Most Americans ring in the New Year with a list of resolutions that will guide their lives, they hope, to health, happiness and prosperity. “Getting organized” is frequently on the list – in fact, it is among the top ten resolutions in this country. What typically happens though is hardly happy. In fact, I wouldn’t even call it healthy.
Armed with determination and a truck full of organizing tools, people tear into their mightiest piles of clutter. A few days later they feel frustrated, tired and defeated. Instead of one pile of clutter there are many piles of clutter, a stack of expensive organizing tools, and the pervasive fear that perhaps they “cannot” get organized.
Maybe this has happened to you.
If you have ever told yourself that you will never be organized – stop it! Telling yourself that you cannot do something limits your growth and happiness; it is downright unhealthy.
Asked to imagine “organization”, people often conjure up images of neatly divided drawers, tidy baskets of toys, or closets arranged with specialized nooks. Really, organization is more about routines than storage. These routines must be developed and learned. Ideally they provide us with a framework for pursuing our life’s endeavors efficiently and creatively.
Creatively? Yes, creativity is important. Because we perceive differently, think differently, and live differently, creative approaches to organization are needed that respect our individuality. There isn’t one way to be organized because there isn’t one way to live. Likewise, organization supports creatively. Don’t believe me? The world-renowned choreographer Twyla Tharp wrote an entire book on creativity and organization: The Creative Habit: Learn It And Use It For Life.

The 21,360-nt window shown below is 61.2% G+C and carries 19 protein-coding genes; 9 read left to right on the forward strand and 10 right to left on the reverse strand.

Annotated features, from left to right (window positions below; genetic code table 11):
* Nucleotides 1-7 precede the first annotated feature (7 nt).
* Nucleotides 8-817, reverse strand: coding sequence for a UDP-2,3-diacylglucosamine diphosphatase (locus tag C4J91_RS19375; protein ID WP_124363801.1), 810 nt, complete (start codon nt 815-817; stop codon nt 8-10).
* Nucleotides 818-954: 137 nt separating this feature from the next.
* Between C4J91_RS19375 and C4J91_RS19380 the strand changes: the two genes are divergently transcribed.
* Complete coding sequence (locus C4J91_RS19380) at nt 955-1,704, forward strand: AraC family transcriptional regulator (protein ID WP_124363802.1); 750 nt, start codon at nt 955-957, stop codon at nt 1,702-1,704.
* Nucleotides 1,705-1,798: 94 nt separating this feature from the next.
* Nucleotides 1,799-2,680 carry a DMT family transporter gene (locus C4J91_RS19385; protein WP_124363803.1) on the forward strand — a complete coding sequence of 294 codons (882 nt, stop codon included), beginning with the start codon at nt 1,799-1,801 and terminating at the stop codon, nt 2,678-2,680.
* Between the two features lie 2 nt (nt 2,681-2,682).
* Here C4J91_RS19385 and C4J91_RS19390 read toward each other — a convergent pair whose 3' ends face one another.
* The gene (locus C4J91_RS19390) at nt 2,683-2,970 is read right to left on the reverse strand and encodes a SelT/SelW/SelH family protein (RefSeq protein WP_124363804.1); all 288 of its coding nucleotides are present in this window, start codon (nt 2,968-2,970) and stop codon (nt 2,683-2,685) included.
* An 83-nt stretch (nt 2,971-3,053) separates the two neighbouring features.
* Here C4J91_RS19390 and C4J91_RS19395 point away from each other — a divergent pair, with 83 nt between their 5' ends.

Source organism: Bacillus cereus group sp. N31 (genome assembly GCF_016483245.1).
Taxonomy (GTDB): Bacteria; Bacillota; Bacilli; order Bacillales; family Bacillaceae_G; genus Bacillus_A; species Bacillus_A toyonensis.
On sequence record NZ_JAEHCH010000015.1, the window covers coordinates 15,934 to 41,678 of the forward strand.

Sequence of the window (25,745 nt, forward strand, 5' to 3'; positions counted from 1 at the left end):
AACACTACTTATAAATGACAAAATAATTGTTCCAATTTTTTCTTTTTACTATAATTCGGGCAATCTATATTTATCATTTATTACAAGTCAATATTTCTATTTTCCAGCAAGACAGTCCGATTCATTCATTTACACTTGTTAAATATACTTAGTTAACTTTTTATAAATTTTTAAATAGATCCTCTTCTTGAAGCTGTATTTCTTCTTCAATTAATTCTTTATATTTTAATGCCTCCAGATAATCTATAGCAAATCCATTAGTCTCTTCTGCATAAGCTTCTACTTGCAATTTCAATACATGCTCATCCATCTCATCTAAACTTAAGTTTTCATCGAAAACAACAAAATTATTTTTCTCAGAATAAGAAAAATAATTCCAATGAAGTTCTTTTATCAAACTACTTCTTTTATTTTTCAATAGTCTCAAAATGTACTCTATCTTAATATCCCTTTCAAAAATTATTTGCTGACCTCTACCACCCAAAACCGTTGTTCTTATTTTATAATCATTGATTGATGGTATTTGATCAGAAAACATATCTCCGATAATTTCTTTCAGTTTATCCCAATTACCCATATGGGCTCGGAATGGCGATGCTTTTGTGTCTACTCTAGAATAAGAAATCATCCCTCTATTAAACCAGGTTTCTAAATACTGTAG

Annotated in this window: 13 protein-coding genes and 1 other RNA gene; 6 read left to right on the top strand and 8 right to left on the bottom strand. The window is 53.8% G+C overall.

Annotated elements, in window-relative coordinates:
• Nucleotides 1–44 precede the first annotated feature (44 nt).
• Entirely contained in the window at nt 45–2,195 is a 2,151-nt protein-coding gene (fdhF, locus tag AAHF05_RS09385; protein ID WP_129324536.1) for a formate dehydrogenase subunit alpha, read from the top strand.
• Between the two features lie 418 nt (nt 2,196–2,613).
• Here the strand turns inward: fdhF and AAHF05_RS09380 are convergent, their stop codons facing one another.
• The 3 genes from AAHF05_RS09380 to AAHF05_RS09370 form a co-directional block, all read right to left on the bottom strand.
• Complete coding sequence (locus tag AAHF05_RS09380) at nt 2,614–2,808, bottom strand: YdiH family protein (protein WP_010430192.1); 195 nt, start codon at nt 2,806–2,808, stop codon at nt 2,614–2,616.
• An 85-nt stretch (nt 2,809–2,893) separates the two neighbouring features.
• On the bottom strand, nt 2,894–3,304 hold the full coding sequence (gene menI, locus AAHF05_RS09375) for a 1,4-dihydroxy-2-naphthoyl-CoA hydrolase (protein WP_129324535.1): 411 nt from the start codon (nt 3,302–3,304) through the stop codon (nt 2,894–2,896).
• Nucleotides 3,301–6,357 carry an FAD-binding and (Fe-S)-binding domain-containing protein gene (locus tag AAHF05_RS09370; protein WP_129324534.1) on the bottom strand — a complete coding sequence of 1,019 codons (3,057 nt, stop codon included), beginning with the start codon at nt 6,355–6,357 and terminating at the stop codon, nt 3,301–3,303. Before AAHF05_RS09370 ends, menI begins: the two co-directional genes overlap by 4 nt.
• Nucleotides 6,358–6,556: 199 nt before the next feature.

There are several good resources for learning about organization. The book Organizing from the Inside Out by Julie Morgenstern is a wonderful place to start, and I consider it a “must-read” book. Organizing for the Creative Person by Dorothy Lehmkuhl and Dolores Cotter Lamping, C.S.W. focuses on those individuals who excel in creative pursuits but feel trapped by chronic disorganization. One of my favorite online resources is www.flylady.net. And of course, a professional organizer can help you quickly and effectively develop systems and routines that address your clutter in an individualized fashion.
As with any new skill: start small. Give yourself opportunities to learn and realize that learning takes time. Patience is an essential part of the formula for success. May your New Year be blessed with success.